Healthy living

Diseases transmitted by mosquitoes in Western Australia

Fight the bite

In Western Australia, mosquitoes can transmit Ross River virus, Barmah Forest virus, Kunjin virus and the potentially fatal Murray Valley encephalitis and Japanese encephalitis virus. Whilst there is a vaccine for Japanese encephalitis, there is currently no cure or vaccine for any of the other diseases. The most effective way to prevent infection is to avoid being bitten.

Example of a skin rash from mosquito-borne diseases such as Ross River virus and Barmah Forest virus


Skin rashes are one of the symptoms from mosquito-borne diseases such as Ross River virus and Barmah Forest virus

Common mosquito-borne diseases

Ross River virus and Barmah Forest virus are WAs most common mosquito-borne diseases.

Symptoms include:

  • skin rashes
  • painful or swollen joints
  • sore muscles
  • flu-like symptoms (fever, chills, headache)
  • tiredness or weakness.

These symptoms can last for several weeks or even months. The only way to confirm if you have a mosquito-borne disease is by having a specific blood test. Consult your GP if you are experiencing any of these symptoms.

Skin rashes are one of the symptoms from mosquito-borne diseases such as Ross River virus and Barmah Forest virus

More serious mosquito-borne diseases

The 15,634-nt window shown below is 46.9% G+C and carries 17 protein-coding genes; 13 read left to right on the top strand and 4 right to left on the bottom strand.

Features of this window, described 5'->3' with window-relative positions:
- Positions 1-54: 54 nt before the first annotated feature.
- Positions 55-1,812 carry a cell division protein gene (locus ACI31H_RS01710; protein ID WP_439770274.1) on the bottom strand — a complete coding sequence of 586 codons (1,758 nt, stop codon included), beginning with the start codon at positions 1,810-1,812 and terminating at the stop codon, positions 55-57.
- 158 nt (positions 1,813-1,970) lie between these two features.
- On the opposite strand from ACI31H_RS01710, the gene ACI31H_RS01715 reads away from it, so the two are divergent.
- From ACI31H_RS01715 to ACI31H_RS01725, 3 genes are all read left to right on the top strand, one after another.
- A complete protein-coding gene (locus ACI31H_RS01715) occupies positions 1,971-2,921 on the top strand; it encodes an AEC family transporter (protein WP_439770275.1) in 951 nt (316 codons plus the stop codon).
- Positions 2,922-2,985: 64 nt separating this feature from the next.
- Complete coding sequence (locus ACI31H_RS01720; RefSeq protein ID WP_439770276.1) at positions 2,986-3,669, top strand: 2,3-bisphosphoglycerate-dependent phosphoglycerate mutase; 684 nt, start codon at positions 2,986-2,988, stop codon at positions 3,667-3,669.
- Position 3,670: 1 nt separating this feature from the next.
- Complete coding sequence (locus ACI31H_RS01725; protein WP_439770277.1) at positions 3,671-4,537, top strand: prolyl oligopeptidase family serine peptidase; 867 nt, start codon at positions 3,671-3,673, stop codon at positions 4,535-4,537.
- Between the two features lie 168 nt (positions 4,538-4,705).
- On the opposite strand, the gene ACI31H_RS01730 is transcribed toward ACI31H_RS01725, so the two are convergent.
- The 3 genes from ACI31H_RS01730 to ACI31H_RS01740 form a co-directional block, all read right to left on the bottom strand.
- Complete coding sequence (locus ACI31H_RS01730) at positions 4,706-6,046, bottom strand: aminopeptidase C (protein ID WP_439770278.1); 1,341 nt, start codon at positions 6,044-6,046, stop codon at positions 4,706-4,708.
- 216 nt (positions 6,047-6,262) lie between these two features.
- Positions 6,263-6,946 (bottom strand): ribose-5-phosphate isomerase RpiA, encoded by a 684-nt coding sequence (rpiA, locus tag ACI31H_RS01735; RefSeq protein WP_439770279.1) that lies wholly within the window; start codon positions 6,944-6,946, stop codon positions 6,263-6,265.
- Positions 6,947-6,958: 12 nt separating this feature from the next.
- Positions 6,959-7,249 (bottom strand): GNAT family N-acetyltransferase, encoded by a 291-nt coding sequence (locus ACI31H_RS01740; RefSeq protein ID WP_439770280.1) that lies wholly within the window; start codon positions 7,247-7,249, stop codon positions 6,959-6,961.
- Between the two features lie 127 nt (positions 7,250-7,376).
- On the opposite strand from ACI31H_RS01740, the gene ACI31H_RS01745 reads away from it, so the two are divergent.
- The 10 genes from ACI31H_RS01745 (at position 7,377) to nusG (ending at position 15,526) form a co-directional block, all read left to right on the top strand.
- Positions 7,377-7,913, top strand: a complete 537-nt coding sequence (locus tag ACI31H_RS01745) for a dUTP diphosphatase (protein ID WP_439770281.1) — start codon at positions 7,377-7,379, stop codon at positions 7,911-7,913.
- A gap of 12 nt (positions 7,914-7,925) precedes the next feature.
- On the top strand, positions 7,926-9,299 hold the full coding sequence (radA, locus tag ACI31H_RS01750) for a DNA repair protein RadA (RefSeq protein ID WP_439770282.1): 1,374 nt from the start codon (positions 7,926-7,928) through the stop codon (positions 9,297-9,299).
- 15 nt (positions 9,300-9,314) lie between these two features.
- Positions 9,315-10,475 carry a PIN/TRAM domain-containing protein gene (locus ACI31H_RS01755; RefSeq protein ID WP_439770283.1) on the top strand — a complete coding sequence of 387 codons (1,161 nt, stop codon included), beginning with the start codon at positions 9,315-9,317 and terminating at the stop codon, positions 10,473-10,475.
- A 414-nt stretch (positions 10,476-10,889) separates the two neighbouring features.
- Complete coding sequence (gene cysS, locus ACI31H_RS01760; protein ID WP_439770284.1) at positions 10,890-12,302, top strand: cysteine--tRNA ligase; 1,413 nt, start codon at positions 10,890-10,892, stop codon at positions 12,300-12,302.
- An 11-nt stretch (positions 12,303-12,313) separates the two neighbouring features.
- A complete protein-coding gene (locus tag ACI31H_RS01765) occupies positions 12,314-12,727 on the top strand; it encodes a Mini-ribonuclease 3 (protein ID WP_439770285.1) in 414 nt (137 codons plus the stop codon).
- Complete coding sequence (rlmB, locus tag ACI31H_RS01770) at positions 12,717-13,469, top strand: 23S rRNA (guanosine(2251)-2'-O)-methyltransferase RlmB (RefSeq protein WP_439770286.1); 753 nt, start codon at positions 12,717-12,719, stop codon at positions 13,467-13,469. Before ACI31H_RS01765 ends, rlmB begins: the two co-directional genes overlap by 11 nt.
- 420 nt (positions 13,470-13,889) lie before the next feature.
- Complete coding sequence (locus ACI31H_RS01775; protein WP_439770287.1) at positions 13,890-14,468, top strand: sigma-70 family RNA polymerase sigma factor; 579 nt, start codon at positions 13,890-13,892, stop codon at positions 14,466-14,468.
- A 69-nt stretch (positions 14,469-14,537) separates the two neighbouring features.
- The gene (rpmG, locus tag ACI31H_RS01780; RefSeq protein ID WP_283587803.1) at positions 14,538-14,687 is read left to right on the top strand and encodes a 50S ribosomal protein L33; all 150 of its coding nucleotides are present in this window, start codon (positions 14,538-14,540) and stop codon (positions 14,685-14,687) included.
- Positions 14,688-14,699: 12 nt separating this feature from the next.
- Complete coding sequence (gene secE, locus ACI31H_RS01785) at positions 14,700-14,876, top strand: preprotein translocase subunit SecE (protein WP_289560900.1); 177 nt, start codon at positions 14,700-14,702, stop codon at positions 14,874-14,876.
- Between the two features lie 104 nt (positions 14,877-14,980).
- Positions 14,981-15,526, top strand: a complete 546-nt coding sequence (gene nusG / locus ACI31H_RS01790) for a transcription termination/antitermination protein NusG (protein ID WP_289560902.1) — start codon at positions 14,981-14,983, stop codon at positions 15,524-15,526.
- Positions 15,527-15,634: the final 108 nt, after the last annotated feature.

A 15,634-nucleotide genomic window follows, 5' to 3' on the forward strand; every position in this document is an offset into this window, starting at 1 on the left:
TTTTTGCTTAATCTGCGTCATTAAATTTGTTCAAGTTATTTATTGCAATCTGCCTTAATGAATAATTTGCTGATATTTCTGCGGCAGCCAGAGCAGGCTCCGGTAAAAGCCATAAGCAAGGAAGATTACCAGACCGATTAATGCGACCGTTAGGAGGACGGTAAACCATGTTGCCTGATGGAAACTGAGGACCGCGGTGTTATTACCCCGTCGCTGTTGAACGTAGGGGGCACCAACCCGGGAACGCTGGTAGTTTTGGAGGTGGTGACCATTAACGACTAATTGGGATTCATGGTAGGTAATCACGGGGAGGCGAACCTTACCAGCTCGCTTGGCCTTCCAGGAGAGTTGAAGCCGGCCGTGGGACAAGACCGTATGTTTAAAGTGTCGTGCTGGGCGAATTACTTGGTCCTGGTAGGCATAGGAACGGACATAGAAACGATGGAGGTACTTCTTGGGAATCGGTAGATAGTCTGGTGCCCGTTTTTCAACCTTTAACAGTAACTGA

Murray Valley encephalitis and Japanese encephalitis are rare but potentially fatal diseases.

Early symptoms include:

  • fever
  • drowsiness
  • headache
  • stiff neck
  • nausea
  • dizziness.

People experiencing these symptoms should seek medical advice quickly. In severe cases, people may experience fits, lapse into a coma, be left with permanent brain damage or die.

In young children, fever might be the only early sign of disease. Parents should see their doctor if concerned, particularly if their child experiences drowsiness, floppiness, irritability, poor feeding or general distress.

Kunjin virus disease also occurs in WA. Generally, the symptoms are milder than Murray Valley and Japanese encephalitis.

Dengue, malaria and other exotic mosquito-borne diseases

Dengue, malaria and a range of other serious mosquito-borne illnesses are not transmitted in WA. However, many cases are reported each year from travellers returning to WA from overseas and interstate. If you intend to travel, research your destination and understand the health risks.

Where to get help

Last reviewed: 22-03-2022

Environmental Health


Fight the Bite is an initiative of the Government of South Australia.
This web content has been reproduced and adapted with permission from SA Health.

This publication is provided for education and information purposes only. It is not a substitute for professional medical care. Information about a therapy, service, product or treatment does not imply endorsement and is not intended to replace advice from your healthcare professional. Readers should note that over time currency and completeness of the information may change. All users should seek advice from a qualified healthcare professional for a diagnosis and answers to their medical questions.

Fight the bite: protect yourself against disease-carrying mosquitoes. Cover up. Repel. Clean up.